Sharing economy: Why we will barely own anything in the future /, ABC Far North

Date posted: September 25, 2017

reprinted from Daily Telegraph, Herald Sun, Courier Mail, NT Times, New Zealand Herald,  Adelaide Now, Balonne Beacon, Queensland Times, a list of Australia's beet sharing sites are at the bottom of this story. IN 2030, if we need a ball gown, a grandparent to babysit our kids or a screwdriver to repair damage at home, we’ll simply go online, pay a small fee and borrow one. Most of us won’t own cars, holiday homes or work at the same office everyday. Our houses won’t be filled with stuff we rarely use. Many of our daily functions will be outsourced for a small fee, with all these interactions controlled through our smar

In the future who will you trust? / ABC Far North

Date posted:

Trust is a basic human emotion that helps us discern, make sense of and prioritise our world and those around us. Since our existence we have taken our trust cues from our tribe, our elders, our families and our friends, all others outside of this default circle have had to earn, gain and maintain trust knowing it was fragile and once broken was difficult, if not impossible, to earn back. Trust was hard enough when we could look each other in the eye, but now that we've on-boarded our lives into a digital world, where our cyber reach goes beyond our physical network and where we are constantly called on to meet virtual strangers and assess their reputation, opportunities a

Happy 50th Birthday ATM, but aren’t you dead yet? / ABC Drive Adelaide & ABC Far North

Date posted: June 27, 2017

Next time you withdraw money from a hole in the wall, consider singing a rendition of happy birthday. For on June 27, the Automated Teller Machine (or ATM) celebrates its half century. Fifty years ago, the first cash machine was put to work at the Enfield branch of Barclays Bank in London. Two days later, a Swedish device known as the Bankomat was in operation in Uppsala. And a couple of weeks after that, another one built by Chubb and Smith Industries was inaugurated in London by Read More...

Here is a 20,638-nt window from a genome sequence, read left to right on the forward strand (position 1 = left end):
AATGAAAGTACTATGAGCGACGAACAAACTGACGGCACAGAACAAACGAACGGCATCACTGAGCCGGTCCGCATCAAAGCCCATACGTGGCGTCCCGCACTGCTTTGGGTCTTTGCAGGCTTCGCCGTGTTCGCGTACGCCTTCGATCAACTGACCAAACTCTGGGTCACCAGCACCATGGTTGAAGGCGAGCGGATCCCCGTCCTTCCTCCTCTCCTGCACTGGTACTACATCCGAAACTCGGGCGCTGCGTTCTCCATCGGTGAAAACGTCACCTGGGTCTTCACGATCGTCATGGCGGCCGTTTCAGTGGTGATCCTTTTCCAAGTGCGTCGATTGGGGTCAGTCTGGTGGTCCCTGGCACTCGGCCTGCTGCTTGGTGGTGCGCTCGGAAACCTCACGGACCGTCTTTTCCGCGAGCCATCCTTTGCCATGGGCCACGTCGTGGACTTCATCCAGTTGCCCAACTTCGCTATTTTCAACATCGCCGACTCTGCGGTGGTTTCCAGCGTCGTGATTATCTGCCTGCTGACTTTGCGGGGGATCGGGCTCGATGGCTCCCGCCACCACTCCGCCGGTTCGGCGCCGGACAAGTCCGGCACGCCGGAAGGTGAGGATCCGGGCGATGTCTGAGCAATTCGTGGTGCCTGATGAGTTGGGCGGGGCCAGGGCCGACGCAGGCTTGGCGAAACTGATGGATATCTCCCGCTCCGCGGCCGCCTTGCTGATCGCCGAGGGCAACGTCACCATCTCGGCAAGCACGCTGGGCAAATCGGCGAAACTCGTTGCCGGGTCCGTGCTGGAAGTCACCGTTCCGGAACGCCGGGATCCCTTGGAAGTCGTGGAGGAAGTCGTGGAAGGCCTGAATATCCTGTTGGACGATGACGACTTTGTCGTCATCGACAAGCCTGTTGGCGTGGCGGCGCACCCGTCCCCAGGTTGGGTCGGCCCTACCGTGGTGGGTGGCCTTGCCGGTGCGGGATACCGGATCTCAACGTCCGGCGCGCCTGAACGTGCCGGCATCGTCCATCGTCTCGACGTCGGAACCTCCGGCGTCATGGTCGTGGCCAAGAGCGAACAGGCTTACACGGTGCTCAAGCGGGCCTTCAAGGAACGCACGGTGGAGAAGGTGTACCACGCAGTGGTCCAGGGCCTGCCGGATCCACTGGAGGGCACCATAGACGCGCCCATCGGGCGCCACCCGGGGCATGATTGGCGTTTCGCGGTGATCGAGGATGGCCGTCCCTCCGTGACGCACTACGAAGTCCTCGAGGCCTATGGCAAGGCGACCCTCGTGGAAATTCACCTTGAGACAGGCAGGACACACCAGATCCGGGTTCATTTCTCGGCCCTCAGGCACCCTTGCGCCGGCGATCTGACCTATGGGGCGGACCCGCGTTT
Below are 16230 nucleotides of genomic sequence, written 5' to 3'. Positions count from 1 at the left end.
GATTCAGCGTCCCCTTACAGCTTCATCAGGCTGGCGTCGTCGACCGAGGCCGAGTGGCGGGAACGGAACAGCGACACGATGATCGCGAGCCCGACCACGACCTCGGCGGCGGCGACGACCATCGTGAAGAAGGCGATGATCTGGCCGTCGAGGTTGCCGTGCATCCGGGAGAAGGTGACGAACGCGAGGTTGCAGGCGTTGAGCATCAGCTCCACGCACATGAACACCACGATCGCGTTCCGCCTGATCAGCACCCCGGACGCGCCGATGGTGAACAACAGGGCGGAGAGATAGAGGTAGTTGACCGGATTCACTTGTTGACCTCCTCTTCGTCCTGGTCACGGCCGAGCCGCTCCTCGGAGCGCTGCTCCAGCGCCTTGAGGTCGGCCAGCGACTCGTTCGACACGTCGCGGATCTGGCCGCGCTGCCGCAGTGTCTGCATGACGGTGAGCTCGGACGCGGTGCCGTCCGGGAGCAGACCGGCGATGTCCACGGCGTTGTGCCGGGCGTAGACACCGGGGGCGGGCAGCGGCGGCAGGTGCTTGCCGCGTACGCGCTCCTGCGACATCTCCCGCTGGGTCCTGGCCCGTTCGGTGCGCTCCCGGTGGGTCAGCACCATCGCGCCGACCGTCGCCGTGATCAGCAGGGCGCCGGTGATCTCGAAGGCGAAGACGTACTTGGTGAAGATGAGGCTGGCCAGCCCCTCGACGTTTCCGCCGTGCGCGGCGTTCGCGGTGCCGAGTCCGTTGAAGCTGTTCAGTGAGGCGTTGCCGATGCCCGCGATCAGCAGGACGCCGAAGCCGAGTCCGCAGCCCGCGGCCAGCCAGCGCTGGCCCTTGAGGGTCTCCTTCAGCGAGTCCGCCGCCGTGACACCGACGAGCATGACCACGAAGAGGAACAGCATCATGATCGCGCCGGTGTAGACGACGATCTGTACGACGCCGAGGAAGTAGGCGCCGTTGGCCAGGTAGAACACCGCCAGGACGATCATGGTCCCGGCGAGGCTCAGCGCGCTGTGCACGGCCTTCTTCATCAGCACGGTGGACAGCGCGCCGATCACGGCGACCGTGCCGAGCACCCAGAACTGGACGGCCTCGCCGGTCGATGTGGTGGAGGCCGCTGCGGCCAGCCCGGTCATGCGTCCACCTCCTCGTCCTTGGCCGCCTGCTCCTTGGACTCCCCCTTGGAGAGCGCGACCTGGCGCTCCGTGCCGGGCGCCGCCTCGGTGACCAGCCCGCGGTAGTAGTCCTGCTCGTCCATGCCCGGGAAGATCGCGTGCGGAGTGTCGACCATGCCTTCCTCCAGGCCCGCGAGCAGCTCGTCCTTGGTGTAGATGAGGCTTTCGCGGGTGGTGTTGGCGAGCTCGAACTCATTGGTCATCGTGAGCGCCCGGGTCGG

#CES2016 – the 6 trends that will dominate the year ahead ( #2016trends ) / Austereo, ABC Local, ABC Far North

Date posted: January 15, 2016

_DSC0661 CES (Consumer Electronic Show) 2016, Nerdvana, has ended for another year and Las Vegas has said goodbye to 170,000 visitors and 3,631 exhibitors all itching to get a glimpse of the year ahead in tech gadgets and retail offerings and also looking for the dots to connect to figure out what's lies further ahead. There were a number of clear categories this year and in this weeks regular ABC and Austereo radio segments I explored some of these and also what may be next and after next. The overriding theme for me this year was that we have crossed over the threshold away from having and owning to using and doing. Read More...

The beer economy / ABC NSW Local

Date posted: January 14, 2016

tooheys_new_sunscreen What's an old Mercedes-Benz worth? 50 cases of wild turkey bourbon (or about $16,500 @ 6 bottles per carton x $55 each), if you're selling it on one of the many beer economy Facebook secret groups that are springing up. A Facebook secret group is an invite only collection of people usually around a common interest like religion, politics, causes, education, schools, hobbies, interests, local community etc and in this growing digital trend numerous  secret groups have sprung up in every state of Australia blending secret groups with the collaboration economy philosophy to pay for services and products with alcohol. The ATO of